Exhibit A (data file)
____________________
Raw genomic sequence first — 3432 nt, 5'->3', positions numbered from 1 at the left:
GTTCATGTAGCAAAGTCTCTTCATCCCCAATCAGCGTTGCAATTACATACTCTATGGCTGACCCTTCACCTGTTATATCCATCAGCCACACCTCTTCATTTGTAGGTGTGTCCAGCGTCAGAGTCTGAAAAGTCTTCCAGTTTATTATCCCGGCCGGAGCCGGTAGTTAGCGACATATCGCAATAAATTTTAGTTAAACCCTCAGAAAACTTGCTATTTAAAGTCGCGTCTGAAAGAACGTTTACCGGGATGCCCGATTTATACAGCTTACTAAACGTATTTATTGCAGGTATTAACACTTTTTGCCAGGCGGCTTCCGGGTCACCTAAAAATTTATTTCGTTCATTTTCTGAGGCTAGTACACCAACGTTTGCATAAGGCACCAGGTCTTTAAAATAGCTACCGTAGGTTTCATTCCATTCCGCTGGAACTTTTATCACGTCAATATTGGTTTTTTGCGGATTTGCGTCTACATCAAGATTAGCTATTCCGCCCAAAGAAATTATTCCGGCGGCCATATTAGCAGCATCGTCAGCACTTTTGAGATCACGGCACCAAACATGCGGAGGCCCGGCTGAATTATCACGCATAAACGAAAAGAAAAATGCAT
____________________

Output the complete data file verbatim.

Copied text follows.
Raw genomic sequence first — 3432 nt, 5'->3', positions numbered from 1 at the left:
GTTCATGTAGCAAAGTCTCTTCATCCCCAATCAGCGTTGCAATTACATACTCTATGGCTGACCCTTCACCTGTTATATCCATCAGCCACACCTCTTCATTTGTAGGTGTGTCCAGCGTCAGAGTCTGAAAAGTCTTCCAGTTTATTATCCCGGCCGGAGCCGGTAGTTAGCGACATATCGCAATAAATTTTAGTTAAACCCTCAGAAAACTTGCTATTTAAAGTCGCGTCTGAAAGAACGTTTACCGGGATGCCCGATTTATACAGCTTACTAAACGTATTTATTGCAGGTATTAACACTTTTTGCCAGGCGGCTTCCGGGTCACCTAAAAATTTATTTCGTTCATTTTCTGAGGCTAGTACACCAACGTTTGCATAAGGCACCAGGTCTTTAAAATAGCTACCGTAGGTTTCATTCCATTCCGCTGGAACTTTTATCACGTCAATATTGGTTTTTTGCGGATTTGCGTCTACATCAAGATTAGCTATTCCGCCCAAAGAAATTATTCCGGCGGCCATATTAGCAGCATCGTCAGCACTTTTGAGATCACGGCACCAAACATGCGGAGGCCCGGCTGAATTATCACGCATAAACGAAAAGAAAAATGCAT